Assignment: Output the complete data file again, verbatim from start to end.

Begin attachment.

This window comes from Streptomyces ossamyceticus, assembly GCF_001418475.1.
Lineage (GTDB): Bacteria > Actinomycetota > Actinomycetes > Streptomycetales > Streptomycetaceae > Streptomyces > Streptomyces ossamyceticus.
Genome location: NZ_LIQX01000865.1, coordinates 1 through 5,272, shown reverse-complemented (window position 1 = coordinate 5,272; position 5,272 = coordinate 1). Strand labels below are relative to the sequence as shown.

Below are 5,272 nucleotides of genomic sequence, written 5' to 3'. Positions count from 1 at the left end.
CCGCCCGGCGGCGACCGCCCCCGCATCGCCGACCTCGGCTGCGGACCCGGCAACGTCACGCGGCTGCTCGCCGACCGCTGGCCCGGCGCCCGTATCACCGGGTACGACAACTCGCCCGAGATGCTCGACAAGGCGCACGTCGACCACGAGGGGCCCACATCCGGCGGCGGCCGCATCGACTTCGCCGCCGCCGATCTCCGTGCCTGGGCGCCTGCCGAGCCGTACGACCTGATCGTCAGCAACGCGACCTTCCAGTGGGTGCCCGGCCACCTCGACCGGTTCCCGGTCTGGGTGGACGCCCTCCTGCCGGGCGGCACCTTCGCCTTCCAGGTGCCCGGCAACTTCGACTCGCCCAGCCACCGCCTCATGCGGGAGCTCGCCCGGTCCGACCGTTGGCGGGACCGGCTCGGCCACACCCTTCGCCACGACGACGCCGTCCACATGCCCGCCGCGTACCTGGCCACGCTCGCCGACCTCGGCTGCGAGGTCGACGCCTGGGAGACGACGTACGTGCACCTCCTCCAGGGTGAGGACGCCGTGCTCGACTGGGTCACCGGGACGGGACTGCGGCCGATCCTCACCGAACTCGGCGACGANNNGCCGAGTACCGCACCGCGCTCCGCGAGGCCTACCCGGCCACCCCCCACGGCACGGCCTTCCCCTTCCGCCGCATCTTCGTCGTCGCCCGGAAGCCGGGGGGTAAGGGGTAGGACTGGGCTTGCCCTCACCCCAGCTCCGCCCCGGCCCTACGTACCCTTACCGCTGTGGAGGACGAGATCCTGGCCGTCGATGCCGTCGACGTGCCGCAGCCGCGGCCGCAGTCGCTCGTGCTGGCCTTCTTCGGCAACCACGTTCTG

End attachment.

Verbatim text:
This window comes from Streptomyces ossamyceticus, assembly GCF_001418475.1.
Lineage (GTDB): Bacteria > Actinomycetota > Actinomycetes > Streptomycetales > Streptomycetaceae > Streptomyces > Streptomyces ossamyceticus.
Genome location: NZ_LIQX01000865.1, coordinates 1 through 5,272, shown reverse-complemented (window position 1 = coordinate 5,272; position 5,272 = coordinate 1). Strand labels below are relative to the sequence as shown.

Below are 5,272 nucleotides of genomic sequence, written 5' to 3'. Positions count from 1 at the left end.
CCGCCCGGCGGCGACCGCCCCCGCATCGCCGACCTCGGCTGCGGACCCGGCAACGTCACGCGGCTGCTCGCCGACCGCTGGCCCGGCGCCCGTATCACCGGGTACGACAACTCGCCCGAGATGCTCGACAAGGCGCACGTCGACCACGAGGGGCCCACATCCGGCGGCGGCCGCATCGACTTCGCCGCCGCCGATCTCCGTGCCTGGGCGCCTGCCGAGCCGTACGACCTGATCGTCAGCAACGCGACCTTCCAGTGGGTGCCCGGCCACCTCGACCGGTTCCCGGTCTGGGTGGACGCCCTCCTGCCGGGCGGCACCTTCGCCTTCCAGGTGCCCGGCAACTTCGACTCGCCCAGCCACCGCCTCATGCGGGAGCTCGCCCGGTCCGACCGTTGGCGGGACCGGCTCGGCCACACCCTTCGCCACGACGACGCCGTCCACATGCCCGCCGCGTACCTGGCCACGCTCGCCGACCTCGGCTGCGAGGTCGACGCCTGGGAGACGACGTACGTGCACCTCCTCCAGGGTGAGGACGCCGTGCTCGACTGGGTCACCGGGACGGGACTGCGGCCGATCCTCACCGAACTCGGCGACGANNNGCCGAGTACCGCACCGCGCTCCGCGAGGCCTACCCGGCCACCCCCCACGGCACGGCCTTCCCCTTCCGCCGCATCTTCGTCGTCGCCCGGAAGCCGGGGGGTAAGGGGTAGGACTGGGCTTGCCCTCACCCCAGCTCCGCCCCGGCCCTACGTACCCTTACCGCTGTGGAGGACGAGATCCTGGCCGTCGATGCCGTCGACGTGCCGCAGCCGCGGCCGCAGTCGCTCGTGCTGGCCTTCTTCGGCAACCACGTTCTG